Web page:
No excuse for PKP’s boorish outburst

As the frontrunner for leadership of the Parti Quebecois, Pierre Karl Péladeau’s recent heckling of indie rock band Groenland was perhaps a short-sighted PR move.

“Pierre Karl Péladeau at the indie rock show” by NY, images by Samounet & Desi Mendoza
When Pierre Karl Péladeau took a vicious face plant while riding his bike on Mount Orford last May, breaking eight bones just eight days before he was due to enter the National Assembly as first-time sitting MNA, you have to wonder whether he might have scrambled his brains a little as well.

That’s the most charitable explanation you can come up with for PKP’s bizarre behaviour late last month while attending an intimate concert at the Emerging Music Festival in Rouyn-Noranda. In a room that was a little bigger than most Montreal Maisons de la culture, the Parti Québécois leadership hopeful heckled Montreal indie pop band Groenland, yelling: “En français! Une toune en français!” (video here).

Groenland singer Sabrina Halde, who was chatting with the small crowd in pretty fluent French between songs, had no idea at the time who the heckler was but joked he might be attending the wrong show. In fact, the group had been nominated at the 2014 ADISQ music awards for “Show of the Year – Other languages.” So if Péladeau or his handlers had bothered to do the slightest bit of research on the concert he was attending, he might have realized that “other languages” means languages other than French.

Questioned about it by La Presse last weekend, Péladeau dismissed the incident as a smear attempt by the newspaper, before adding “I have always been for the French language, I have always defended Quebec artists.”

He didn’t explain how, exactly, he was defending Quebec artists by heckling them to sing in French, but I can’t wait to see him defend Céline Dion the next time he attends one of her concerts. Maybe she can sing La puissance de l’amour or Mon coeur va continuer à battre.

Even Péladeau’s defenders tacitly acknowledged the inappropriate behaviour when they explained that it had been a long day, and by 11 p.m. PKP was “fatigué” — which means “not drunk, though we can’t blame you for thinking that.”

It would be easier, however, to explain away the gesture if Péladeau had admitted to consuming a few too many cognacs or swallowing a couple extra pain pills for all those broken bones. Because, really, who else engages in that kind of boorish behaviour other than lushes and lunatics? This is an intimate concert venue in small town Quebec, not a political cock fight in the Salon Bleu.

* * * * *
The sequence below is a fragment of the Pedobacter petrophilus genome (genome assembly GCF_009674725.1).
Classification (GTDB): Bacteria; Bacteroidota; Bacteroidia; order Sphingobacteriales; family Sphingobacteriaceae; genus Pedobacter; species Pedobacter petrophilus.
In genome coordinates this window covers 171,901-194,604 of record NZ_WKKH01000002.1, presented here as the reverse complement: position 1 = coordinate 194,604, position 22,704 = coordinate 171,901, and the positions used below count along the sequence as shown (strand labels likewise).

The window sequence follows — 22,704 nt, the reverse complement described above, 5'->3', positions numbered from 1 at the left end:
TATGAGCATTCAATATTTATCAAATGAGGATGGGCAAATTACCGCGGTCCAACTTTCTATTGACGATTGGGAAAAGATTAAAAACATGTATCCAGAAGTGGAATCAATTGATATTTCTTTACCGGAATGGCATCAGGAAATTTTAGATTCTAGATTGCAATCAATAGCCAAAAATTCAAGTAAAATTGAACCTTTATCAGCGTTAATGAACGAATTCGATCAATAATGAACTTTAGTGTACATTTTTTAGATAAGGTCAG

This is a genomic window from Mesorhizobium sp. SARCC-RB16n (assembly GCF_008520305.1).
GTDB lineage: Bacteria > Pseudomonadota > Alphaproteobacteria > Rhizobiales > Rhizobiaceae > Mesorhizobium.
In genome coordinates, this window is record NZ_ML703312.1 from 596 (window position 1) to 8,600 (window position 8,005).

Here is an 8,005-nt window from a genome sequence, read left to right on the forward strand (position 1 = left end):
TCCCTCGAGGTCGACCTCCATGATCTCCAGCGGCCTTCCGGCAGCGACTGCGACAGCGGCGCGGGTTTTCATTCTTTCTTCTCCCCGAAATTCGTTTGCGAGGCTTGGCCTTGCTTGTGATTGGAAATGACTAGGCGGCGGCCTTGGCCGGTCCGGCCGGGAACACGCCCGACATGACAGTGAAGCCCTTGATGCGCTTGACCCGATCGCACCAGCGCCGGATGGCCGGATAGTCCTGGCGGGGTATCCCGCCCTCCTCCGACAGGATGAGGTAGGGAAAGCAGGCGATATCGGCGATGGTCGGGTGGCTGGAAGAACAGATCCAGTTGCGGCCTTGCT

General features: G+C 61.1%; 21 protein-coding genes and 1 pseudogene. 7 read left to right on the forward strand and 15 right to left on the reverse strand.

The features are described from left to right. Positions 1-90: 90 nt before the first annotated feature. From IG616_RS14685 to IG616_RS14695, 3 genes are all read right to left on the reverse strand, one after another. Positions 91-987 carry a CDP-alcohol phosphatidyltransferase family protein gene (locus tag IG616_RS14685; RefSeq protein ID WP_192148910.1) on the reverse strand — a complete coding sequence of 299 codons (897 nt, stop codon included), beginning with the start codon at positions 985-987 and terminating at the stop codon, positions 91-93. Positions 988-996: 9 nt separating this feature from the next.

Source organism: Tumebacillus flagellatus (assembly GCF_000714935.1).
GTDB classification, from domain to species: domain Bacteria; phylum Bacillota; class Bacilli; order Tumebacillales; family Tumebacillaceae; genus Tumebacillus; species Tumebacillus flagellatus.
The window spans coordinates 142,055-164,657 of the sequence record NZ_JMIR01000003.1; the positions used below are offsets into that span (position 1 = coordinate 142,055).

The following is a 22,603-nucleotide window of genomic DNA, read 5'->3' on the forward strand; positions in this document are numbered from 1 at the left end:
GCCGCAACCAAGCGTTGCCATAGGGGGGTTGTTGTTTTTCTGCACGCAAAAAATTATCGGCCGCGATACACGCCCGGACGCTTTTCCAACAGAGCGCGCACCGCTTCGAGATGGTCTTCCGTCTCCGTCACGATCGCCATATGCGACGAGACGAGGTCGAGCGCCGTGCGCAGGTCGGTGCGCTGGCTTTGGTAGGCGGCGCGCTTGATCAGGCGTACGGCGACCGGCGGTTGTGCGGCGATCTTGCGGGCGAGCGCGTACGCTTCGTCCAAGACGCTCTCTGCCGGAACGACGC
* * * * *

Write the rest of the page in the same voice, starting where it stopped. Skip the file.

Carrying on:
The appropriate follow-up from Péladeau, the graceful response, should have been an apology to Groenland and to the main organizer of the festival — a prominent PQ organizer — which had invited several Quebec anglo artists to perform, including all three acts in that opening night’s performance.


Péladeau, it is often explained, is “not a politician.” Usually, not-a-politician is considered a good thing to be (or not to be?), functioning as code for “not a sleazy liar.” In this case, however, it means someone who is extremely maladroit in his dealings with people: no doubt a hangover from his tenure as head of the powerful Quebecor media empire, where he dealt almost exclusively with either sycophants or unions/competitors he wanted to bust.

PKP is not faring well in the political world, where inciting fear is rarely effective as a long term recruitment tactic. People have to actually like you, and to like your ideas, if you want to expect any longevity. So far, however, Péladeau’s leadership campaign has lacked originality and inspiration as he tries to keep his head down on the long march to the May 13-15 vote.

I hate to interrupt him in mid-campaign, but if I could shout out a few words of bilingual advice, this is what I’d say:

“R-E-S-P-E-C-T.” ■
Peter Wheeland is a Montreal journalist. His sardonic observations about the city and province appear on Cult MTL every week. You can contact him by Email or follow him on Twitter.